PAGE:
You can also find fertilizers specially made for fiddle leaf figs.
You will not have to feed the plant over the winter in most cases.
Types of Fiddle Leaf Fig
The species Ficus lyrata is the most common one that you can grow.
However, there are other varieties you can grow as well. These cultivators are:
Ficus lyarata ‘Bambino’
This one is a dwarf variety that will only reach a few feet tall.
Ficus lyarta ‘Compacta’
This variety can reach up to 5 feet tall and features smaller, more bunched leaves than the min species.
Ficus lyarta ‘Variegata’
One of the uncommon varieties with showy leaves that are a mix of green and cream.
Pruning and Propagating your Plant
In most cases, fiddle leaf fig will benefit when you prune its leaves.
You will need to cut back any damaged leaves, overgrowth, or crossing branches to let the plant breathe.
Moreover, you should make a cut an inch away from the truck to avoid damaging the trunk.
However, if you are taking off a dead brown leaf, make sure to pull on it gently before trying to cut it as it may come off by itself.
Surprisingly, it is easy to propagate your plant with stem cuttings and extremely difficult to do with seeds.
When you are working with cuttings, it is just about fail-proof. Follow the steps below:
- with the help of sharp shears make a cut on stem that is about 12 to 18 inches long with a few leaves
- pinch off the leaves except for one
- then place the vase of the cutting in a jar or vase of clean, room-temperature water
- place it in a warm place with bright indirect sunlight
- change the water when it appears cloudy
- in a few weeks, white bumps will appear at the base of the stem that is sitting in the water
- in a couple of weeks after that, roots will grow in the water from these spots
- when the roots reach about 1 to 2 inches long, plant the cutting in a 1-gallon pot with potting soil and water until damp
- continue to keep the soil moist but not soggy or overwatering
Learn more about Pruning Tips and Techniques here.
Potting and Repotting Fiddle Leaf Fig
Every spring, you will need to repot the young fiddle leaf fig.
Make sure to select a sturdy container that is about 2 inches larger in diameter than the existing one.
Then gently loosen the plant from its current pot, lift it supporting its base, and place it in the new pot.
Fill in the space around the plant with potting mix.
Once your plant is mature, it will be too large to repot it. In such a case, remove the first few inches of the soil every spring and replace it with fresh soil.
Moreover, if you doing this outdoors, do it when the temperature is about 50 degrees Fahrenheit.
If the temperature is colder, it can cause too much stress for the plant.
Common Pests, Plant Diseases, and Problems
It is important to note that this plant does not have any serious pest infestations or diseases, however, they can be prone to:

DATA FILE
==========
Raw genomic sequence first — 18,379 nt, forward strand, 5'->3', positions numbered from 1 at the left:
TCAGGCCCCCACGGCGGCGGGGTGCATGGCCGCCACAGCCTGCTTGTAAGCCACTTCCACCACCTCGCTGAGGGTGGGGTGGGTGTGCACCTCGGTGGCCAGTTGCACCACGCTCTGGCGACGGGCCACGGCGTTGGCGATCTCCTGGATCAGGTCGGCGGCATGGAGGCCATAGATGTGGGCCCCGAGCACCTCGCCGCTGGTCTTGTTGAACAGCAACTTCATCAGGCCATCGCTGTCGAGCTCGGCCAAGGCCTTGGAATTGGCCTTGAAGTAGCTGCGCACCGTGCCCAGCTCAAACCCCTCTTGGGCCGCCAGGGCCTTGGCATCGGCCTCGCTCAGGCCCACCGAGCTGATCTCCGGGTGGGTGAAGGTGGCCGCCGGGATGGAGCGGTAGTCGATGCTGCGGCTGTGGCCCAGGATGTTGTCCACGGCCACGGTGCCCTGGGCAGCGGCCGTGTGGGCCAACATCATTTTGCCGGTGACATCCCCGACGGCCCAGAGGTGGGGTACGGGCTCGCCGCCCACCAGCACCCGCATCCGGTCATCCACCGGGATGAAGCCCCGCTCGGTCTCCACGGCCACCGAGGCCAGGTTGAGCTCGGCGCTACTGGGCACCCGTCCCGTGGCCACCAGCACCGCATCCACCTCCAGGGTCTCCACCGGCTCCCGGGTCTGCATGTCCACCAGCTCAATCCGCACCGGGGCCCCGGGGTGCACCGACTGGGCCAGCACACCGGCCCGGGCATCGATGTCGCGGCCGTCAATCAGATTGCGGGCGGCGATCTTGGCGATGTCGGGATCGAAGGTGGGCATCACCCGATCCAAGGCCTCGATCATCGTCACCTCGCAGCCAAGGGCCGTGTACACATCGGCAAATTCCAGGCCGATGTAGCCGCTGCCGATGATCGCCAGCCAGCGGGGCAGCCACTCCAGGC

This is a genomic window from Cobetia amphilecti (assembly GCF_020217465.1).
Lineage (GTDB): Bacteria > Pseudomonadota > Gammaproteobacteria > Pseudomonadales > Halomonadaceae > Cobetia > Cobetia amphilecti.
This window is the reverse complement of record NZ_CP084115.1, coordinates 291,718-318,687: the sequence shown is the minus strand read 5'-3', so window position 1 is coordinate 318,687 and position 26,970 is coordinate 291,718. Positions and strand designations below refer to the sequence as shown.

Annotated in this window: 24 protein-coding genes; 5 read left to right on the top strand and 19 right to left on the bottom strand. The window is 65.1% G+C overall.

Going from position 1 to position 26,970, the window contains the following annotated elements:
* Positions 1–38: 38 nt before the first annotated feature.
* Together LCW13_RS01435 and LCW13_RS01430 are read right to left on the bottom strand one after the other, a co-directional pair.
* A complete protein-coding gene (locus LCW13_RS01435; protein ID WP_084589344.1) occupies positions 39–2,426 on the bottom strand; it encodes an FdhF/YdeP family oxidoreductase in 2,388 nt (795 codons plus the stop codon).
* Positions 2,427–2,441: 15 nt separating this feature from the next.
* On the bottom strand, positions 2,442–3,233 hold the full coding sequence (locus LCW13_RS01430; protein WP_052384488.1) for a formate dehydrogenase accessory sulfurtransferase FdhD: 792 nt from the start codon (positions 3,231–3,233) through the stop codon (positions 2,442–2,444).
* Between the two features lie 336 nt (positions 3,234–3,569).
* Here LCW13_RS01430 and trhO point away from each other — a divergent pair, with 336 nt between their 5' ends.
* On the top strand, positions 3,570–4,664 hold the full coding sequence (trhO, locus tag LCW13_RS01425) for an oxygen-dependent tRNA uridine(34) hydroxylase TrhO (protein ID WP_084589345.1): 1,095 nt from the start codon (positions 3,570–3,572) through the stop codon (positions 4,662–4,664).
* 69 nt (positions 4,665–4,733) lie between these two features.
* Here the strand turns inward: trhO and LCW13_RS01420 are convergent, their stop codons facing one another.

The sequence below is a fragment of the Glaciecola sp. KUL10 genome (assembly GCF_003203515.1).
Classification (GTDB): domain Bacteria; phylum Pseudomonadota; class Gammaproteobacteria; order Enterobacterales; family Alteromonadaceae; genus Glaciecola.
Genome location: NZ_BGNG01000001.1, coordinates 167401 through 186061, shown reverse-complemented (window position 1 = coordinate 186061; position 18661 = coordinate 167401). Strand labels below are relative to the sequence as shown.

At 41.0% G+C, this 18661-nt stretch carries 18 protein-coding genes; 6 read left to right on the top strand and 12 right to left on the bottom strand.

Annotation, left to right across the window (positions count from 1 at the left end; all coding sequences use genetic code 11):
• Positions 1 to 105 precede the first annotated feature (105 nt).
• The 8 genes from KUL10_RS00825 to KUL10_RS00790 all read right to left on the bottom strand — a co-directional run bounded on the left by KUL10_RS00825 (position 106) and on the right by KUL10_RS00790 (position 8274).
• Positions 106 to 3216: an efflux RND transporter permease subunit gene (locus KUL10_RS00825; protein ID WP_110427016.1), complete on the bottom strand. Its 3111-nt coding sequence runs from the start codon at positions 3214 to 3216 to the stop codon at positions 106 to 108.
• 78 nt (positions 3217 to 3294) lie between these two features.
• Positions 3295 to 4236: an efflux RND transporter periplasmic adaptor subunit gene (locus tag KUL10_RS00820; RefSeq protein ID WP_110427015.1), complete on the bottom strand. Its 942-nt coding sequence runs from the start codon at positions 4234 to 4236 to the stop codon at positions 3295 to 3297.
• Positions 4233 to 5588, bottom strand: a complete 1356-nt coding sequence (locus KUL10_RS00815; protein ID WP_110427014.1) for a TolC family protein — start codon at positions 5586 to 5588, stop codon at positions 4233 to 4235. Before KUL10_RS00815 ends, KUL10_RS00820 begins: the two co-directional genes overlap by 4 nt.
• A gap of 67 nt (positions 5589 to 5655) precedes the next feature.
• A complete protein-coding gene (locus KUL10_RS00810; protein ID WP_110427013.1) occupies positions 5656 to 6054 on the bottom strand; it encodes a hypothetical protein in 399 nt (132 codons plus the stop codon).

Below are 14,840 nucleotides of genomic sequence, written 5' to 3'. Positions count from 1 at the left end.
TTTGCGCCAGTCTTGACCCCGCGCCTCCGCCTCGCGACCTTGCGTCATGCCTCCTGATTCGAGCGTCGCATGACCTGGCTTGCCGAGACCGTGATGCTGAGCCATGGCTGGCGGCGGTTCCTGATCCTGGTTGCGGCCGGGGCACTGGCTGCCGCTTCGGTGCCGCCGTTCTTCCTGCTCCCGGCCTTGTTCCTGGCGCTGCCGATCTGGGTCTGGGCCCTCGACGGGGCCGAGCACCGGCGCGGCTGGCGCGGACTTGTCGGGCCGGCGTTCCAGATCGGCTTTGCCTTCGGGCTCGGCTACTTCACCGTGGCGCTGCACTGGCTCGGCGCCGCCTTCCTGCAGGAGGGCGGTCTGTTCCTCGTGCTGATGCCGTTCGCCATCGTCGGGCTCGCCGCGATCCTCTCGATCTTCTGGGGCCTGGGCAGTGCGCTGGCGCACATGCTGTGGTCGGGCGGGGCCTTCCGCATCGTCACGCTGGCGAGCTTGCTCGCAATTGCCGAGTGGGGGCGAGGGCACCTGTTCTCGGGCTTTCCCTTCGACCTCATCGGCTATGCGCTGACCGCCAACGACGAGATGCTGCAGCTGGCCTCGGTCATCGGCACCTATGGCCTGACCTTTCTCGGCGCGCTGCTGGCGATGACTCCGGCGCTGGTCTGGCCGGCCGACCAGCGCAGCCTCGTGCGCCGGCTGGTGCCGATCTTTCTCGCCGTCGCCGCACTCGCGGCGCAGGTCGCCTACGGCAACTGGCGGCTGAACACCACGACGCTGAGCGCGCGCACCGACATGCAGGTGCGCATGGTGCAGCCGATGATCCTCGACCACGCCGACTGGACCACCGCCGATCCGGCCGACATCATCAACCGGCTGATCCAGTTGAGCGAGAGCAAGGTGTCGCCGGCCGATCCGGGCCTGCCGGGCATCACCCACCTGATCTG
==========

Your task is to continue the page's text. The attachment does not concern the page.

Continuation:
- spider mites
- scale insets
- bacterial or fungal diseases
With such issues, you may notice leaf damage like spots or dark patches as well as small bugs on the leaves.
You can treat this issue as soon as possible with the right fungicide, pesticide, or other remedies.
Make sure there is enough air circulation and is not sitting in overlay damp conditions, which can help prevent future problems.
Moreover, your plant can be sensitive to its environment and watering schedule. so when you feel something is not right, you can tell by the behavior of the plant.
The plant can develop spots on leaves or drop leaves, in some cases, at a faster rate,
Make sure to be on the lookout for the first signs of leaf distress.
Bleached Leaves: If you see light brown or bleached spots on the top of the leaves, your plant is getting too much direct sunlight.
This is leaf sunburn or leaf scorch.
In this case, you will need to prune off the leaf with the help of help shears and relocate the plant away from the direct and harsh rays of the sun.
Brown Spots on Leaves: When your plants begin to develop dark brown spots or browning edges, the plant may be suffering from root rot.
This is when the plant tends to sit in too much water.
In this case, check the roots to see if they are brown and mushy. Cut the spotted leaves and gently cut the mushy roots.
Repot and then monitor your watering to make sure you are not overwatering your plant.
Moreover, brown spots can also be when your plant is experiencing extreme temperature swings.
Thus, check for drafty spots or heating/cooling units or vents and move your plant to a consistently warmer location.
Yellowing Leaves: If the leaves are yellowing, it can indicate a bacterial problem.
Moreover, it can be too late to save the plant in such cases.
However, you can try cutting off the affected leaves and repotting the plant in fresh soil.
Dropping Leaves: When a fiddle leaf fig loses its leaves, it is often a sign that your plant is getting too much or not enough water.
Additionally, the plant may be exposed to extreme temperature changes which can also cause dropping leaves.
In this case, move your plant away from heating or cooling units, vents, or drafty areas.
Pull back on watering a bit so that the soil is never soggy and only slightly moist.